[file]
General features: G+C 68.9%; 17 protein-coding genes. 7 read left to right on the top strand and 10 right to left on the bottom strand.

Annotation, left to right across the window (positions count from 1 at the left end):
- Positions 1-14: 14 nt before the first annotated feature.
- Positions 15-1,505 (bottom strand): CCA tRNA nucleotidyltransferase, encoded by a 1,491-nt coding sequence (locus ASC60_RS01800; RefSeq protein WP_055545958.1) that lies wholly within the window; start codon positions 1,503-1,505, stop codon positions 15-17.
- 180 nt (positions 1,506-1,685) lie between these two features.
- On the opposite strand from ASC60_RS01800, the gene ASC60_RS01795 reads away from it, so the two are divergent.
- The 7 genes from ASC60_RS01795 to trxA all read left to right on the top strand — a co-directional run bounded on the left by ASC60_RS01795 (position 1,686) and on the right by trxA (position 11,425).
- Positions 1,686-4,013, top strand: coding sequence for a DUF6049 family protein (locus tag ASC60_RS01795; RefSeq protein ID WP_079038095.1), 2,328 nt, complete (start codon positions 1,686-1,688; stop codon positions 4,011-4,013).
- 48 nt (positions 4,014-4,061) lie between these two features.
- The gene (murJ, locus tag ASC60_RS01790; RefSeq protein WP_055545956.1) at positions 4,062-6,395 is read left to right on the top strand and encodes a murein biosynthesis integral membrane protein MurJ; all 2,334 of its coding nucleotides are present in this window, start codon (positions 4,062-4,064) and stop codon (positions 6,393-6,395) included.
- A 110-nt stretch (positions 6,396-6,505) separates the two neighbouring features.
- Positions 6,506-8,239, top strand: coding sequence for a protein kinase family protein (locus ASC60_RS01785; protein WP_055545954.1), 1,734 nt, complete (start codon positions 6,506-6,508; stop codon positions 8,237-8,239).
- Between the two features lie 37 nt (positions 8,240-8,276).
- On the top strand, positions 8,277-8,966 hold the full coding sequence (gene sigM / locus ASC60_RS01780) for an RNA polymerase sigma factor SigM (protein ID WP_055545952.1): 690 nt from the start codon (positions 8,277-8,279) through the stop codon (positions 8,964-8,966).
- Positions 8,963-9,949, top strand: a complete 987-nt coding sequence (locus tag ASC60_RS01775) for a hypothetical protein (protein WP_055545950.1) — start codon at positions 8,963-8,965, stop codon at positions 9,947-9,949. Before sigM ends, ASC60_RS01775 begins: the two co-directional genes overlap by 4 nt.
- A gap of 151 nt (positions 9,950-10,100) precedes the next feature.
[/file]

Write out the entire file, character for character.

General features: G+C 68.9%; 17 protein-coding genes. 7 read left to right on the top strand and 10 right to left on the bottom strand.

Annotation, left to right across the window (positions count from 1 at the left end):
- Positions 1-14: 14 nt before the first annotated feature.
- Positions 15-1,505 (bottom strand): CCA tRNA nucleotidyltransferase, encoded by a 1,491-nt coding sequence (locus ASC60_RS01800; RefSeq protein WP_055545958.1) that lies wholly within the window; start codon positions 1,503-1,505, stop codon positions 15-17.
- 180 nt (positions 1,506-1,685) lie between these two features.
- On the opposite strand from ASC60_RS01800, the gene ASC60_RS01795 reads away from it, so the two are divergent.
- The 7 genes from ASC60_RS01795 to trxA all read left to right on the top strand — a co-directional run bounded on the left by ASC60_RS01795 (position 1,686) and on the right by trxA (position 11,425).
- Positions 1,686-4,013, top strand: coding sequence for a DUF6049 family protein (locus tag ASC60_RS01795; RefSeq protein ID WP_079038095.1), 2,328 nt, complete (start codon positions 1,686-1,688; stop codon positions 4,011-4,013).
- 48 nt (positions 4,014-4,061) lie between these two features.
- The gene (murJ, locus tag ASC60_RS01790; RefSeq protein WP_055545956.1) at positions 4,062-6,395 is read left to right on the top strand and encodes a murein biosynthesis integral membrane protein MurJ; all 2,334 of its coding nucleotides are present in this window, start codon (positions 4,062-4,064) and stop codon (positions 6,393-6,395) included.
- A 110-nt stretch (positions 6,396-6,505) separates the two neighbouring features.
- Positions 6,506-8,239, top strand: coding sequence for a protein kinase family protein (locus ASC60_RS01785; protein WP_055545954.1), 1,734 nt, complete (start codon positions 6,506-6,508; stop codon positions 8,237-8,239).
- Between the two features lie 37 nt (positions 8,240-8,276).
- On the top strand, positions 8,277-8,966 hold the full coding sequence (gene sigM / locus ASC60_RS01780) for an RNA polymerase sigma factor SigM (protein ID WP_055545952.1): 690 nt from the start codon (positions 8,277-8,279) through the stop codon (positions 8,964-8,966).
- Positions 8,963-9,949, top strand: a complete 987-nt coding sequence (locus tag ASC60_RS01775) for a hypothetical protein (protein WP_055545950.1) — start codon at positions 8,963-8,965, stop codon at positions 9,947-9,949. Before sigM ends, ASC60_RS01775 begins: the two co-directional genes overlap by 4 nt.
- A gap of 151 nt (positions 9,950-10,100) precedes the next feature.